site.btaIrish Politicians on Migration

Irish Politicians on Migration
Irish Politicians on Migration
Eddie McGuinness, Dublin City Councillor candidate of the Labour Party (Ireland) in Dublin, June 7, 2024 (BTA Photo)

The Irish people cast their votes for the local and European elections on Friday. The election campaigns saw two main topics being discussed: migration and the housing crisis.

Eddie McGuinness, candidate for Dublin City Councillor nominated by the Labour Party in Ireland, said in an interview for BTA that millions of his compatriots have migrated over the years in search of a better life for themselves and their families. Today, as his country enjoys a strong economy and a high standard of living, McGuinness believes it has a moral obligation to welcome refugees from around the world seeking a better future, just as his compatriots once found the prospect of a better life abroad. The Labour representative fears that traditionally left-leaning parties like Sinn Féin are succumbing to pressure from the right, making them more likely to support anti-migration policies.

One thing that McGuinness and Niall Boylan, an MEP candidate nominated by Independent Ireland, have in common is that both are sceptical of Sinn Féin. That, however, seems to be one of the few opinions that they share. The Irish Times notes that Boylan's campaign is attracting a growing number of voters who believe that migration into Ireland must end. Boylan himself wants a border down the Irish Sea – agreed by negotiation with Northern Ireland – and processing centres in all airports and seaports on the island. According to the MEP candidate, "What people want is a fair immigration system that’s enforced. If you are coming from a country where there is war, persecution, your life is in danger, we should be supporting you. If you are an economic migrant and taking advantage of our generosity, you should be deported." On his YouTube channel, Boylan proposes a three-step plan he wants to put in place: deterrence, detention and deportation.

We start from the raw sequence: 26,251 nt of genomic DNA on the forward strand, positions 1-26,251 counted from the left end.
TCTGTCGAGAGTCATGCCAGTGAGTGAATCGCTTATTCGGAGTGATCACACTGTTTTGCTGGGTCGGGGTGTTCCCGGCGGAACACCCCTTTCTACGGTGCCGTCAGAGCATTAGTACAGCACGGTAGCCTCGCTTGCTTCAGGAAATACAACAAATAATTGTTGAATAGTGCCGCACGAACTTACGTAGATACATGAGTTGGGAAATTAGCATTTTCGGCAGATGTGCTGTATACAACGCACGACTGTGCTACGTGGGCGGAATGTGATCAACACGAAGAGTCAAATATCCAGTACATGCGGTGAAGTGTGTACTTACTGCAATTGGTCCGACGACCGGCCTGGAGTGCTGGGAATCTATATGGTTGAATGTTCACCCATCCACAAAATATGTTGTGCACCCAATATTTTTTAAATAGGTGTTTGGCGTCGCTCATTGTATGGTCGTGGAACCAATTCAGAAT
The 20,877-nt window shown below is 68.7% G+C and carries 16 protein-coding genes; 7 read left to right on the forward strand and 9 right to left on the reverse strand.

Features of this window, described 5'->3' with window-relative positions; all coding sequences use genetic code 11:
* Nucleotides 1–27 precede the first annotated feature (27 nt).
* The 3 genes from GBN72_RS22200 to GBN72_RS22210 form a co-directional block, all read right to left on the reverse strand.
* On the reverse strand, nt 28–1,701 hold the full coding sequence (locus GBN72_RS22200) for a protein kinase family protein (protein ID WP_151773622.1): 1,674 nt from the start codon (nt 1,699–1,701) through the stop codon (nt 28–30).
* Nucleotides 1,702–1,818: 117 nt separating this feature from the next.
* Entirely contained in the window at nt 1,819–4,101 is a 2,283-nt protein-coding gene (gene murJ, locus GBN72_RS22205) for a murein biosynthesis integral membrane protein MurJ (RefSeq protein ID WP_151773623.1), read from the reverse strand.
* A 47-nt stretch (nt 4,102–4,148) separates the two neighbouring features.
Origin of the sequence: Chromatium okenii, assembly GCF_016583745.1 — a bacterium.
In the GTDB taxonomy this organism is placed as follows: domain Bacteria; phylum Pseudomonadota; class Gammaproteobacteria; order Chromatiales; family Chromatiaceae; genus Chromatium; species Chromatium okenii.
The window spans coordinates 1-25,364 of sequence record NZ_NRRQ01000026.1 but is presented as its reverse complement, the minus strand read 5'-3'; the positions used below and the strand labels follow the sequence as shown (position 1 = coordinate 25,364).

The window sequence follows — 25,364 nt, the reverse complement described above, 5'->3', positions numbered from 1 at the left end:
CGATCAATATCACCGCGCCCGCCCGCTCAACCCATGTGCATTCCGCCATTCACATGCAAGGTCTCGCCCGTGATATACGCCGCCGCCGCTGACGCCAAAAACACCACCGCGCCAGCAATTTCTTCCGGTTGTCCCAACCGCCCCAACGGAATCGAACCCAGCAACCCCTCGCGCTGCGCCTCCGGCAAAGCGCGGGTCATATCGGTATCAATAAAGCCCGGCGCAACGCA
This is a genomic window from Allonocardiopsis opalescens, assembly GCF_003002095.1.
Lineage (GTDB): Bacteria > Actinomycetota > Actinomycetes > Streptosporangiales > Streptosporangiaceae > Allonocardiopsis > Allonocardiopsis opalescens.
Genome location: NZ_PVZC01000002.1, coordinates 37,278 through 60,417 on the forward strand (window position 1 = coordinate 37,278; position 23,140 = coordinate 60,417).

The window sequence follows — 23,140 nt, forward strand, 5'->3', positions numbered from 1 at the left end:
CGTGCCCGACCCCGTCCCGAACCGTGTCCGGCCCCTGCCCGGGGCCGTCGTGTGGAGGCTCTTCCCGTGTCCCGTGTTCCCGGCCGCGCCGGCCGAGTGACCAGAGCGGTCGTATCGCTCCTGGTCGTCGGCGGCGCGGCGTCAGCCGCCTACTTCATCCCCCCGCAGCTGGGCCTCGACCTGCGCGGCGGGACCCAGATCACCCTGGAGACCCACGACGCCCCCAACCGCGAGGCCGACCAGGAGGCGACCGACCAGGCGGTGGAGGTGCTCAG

The results of the local and European elections, which are expected to be announced in the coming week, can be interpreted as a kind of referendum where the Irish electorate says whether it is more inclined to agree with McGuinness's point of view on migration or with Boylan's.

/NZ/

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By 10:38 on 22.07.2024 Today`s news

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